By Sarwell Meniano
Philippine News Agency
TACLOBAN CITY — The consistent increase in the number of dengue victims in Eastern Visayas has alarmed the Department of Health (DOH), as more seriously ill patients overcrowded state-run hospitals in the past few weeks.
In a press conference, DOH Regional Director Minerva Molon on Tuesday called on government health facilities to utilize every space to accommodate patients with severe dengue fever.
“The number of patients at the EVRMC (Eastern Visayas Regional Medical Center) has increased significantly as more children suffer dengue fever. The hospital has been admitting 20 to 30 new dengue patients daily,” Molon said.
EVRMC, the region’s end referral hospital with a bed capacity of only 500, presently serves up to 1,000 patients due to the surge of dengue cases.
“Our hospital is very congested. For those victims that are not admissible, we advise them to get treatment from rural health units or undergo home-based treatment,” Molon said.
Death toll from dengue fever in Eastern Visayas region rose to 24 this week with 6,327 others hospitalized from January 1 to July 19 this year, which is more than twice that of the same period last year, the Department of Health (DOH) in the region said.
There is no dengue outbreak in Eastern Visayas, but the region has been included in the national dengue alert as clustering of cases has been reported in several villages.
Of the 21 dengue deaths, four were recorded in Tacloban City, four in Guiuan, Eastern Samar, and two in Burauen, Leyte.
Each of the following areas reported at least one death from January 1 up to July 19 — Quinapondan, General MacArthur, and Hernani in Eastern Samar; Baybay City, Babatngon, Mahaplag, Merida, and Ormoc City in Leyte; Sogod and Macrohon in Southern Leyte; Kawayan in Biliran; and Calbayog City and Catbalogan City in Samar province.
Of the over 6,300 dengue cases, 408 were reported in Biliran; 609 in Eastern Samar; 1,998 in Leyte; 563 in Northern Samar; 272 in Southern Leyte; 876 in Samar; 384 in Calbayog City; 233 in Catbalogan City; 41 in Maasin City; 169 in Ormoc City; 465 in Tacloban City; 171 in Baybay City; and 126 in Borongan City.
Molon asked city and town mayors to organize clean-up campaigns focusing on the destruction of mosquito breeding places in their areas, and conduct community assembly in areas with dengue cases.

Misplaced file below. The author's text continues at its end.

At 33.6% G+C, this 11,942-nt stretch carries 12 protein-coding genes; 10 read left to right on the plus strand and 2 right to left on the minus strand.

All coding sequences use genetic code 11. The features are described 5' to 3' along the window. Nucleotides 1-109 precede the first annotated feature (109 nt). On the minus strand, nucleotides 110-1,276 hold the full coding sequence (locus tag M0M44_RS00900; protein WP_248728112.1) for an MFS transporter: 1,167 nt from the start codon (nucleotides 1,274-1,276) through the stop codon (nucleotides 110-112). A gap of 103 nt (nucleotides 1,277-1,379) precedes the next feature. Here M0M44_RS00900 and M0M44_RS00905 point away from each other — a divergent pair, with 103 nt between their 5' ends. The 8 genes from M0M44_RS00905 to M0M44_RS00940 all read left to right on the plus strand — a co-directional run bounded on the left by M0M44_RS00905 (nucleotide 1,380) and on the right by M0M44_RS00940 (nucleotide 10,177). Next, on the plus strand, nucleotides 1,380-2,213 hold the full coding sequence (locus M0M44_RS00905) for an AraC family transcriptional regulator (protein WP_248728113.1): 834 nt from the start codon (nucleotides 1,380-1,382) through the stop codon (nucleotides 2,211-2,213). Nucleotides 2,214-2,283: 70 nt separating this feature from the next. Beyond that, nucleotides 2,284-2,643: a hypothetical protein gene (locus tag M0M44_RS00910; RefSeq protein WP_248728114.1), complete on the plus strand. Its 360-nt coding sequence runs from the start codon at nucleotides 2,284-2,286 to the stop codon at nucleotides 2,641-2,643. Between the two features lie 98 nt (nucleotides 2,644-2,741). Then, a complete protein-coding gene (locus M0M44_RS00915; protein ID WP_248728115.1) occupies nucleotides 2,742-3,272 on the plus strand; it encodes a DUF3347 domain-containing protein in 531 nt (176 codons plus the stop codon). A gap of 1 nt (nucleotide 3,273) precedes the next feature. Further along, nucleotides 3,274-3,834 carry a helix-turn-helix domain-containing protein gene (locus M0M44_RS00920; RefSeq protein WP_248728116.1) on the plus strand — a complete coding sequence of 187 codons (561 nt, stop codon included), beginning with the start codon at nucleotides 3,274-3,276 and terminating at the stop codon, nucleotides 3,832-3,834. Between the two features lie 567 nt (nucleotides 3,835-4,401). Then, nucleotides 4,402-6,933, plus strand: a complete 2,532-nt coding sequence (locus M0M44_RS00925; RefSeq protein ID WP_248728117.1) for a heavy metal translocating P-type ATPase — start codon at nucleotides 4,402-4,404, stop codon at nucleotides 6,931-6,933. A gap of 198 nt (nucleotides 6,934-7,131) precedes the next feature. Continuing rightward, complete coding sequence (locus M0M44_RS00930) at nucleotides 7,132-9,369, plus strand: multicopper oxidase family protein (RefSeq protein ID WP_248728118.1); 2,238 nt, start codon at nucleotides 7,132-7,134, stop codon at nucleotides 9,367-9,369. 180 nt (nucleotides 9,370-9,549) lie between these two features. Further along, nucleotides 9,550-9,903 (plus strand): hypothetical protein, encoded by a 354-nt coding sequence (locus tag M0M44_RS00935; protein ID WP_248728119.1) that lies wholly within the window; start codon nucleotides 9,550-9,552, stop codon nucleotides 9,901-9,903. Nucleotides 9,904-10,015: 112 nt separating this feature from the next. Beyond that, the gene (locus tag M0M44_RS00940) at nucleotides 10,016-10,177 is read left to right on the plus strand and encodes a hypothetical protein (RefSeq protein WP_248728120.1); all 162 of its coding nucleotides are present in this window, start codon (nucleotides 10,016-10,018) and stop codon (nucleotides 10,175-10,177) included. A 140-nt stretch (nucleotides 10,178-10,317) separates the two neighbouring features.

Leonido Olobia, DOH Eastern Visayas dengue program manager, said the DOH has launched several strategies to combat the deadly mosquito-borne disease.
Among these are strengthened linkages with schools for the conduct of daily clean-up drive in campuses, dengue prevention lectures among poor families by the Department of Social Welfare and Development (DSWD), provide logistics in areas with high dengue cases, and organize a mayor’s forum to conduct massive cleanup.
“We have been meeting with agencies under health cluster of the Regional Disaster and Risk Reduction Management Council every Friday to integrate our actions in fighting dengue fever,” Olobia said.
The cluster is composed of DOH, Department of Education, DSWD, Office of the Civil Defense, and Department of the Interior and Local Government. The Philippine National Police also volunteered to join the meeting even if they are not part of the cluster.
The health department reiterated the DOH’s “4S” to fight dengue as an effective strategy to prevent cases and deaths.
These “4S” strategies are the search and destroy mosquito breeding places, seek early consultation, self-protection method, and support fogging/spraying only in hot spot areas where an increase in cases is registered for two consecutive weeks to prevent an impending outbreak.
Dengue fever is marked by an onset of sudden high fever, severe headache, and pain behind the eyes, muscles, and joints. Some may develop rashes and varying degrees of bleeding in different parts of the body. (PNA)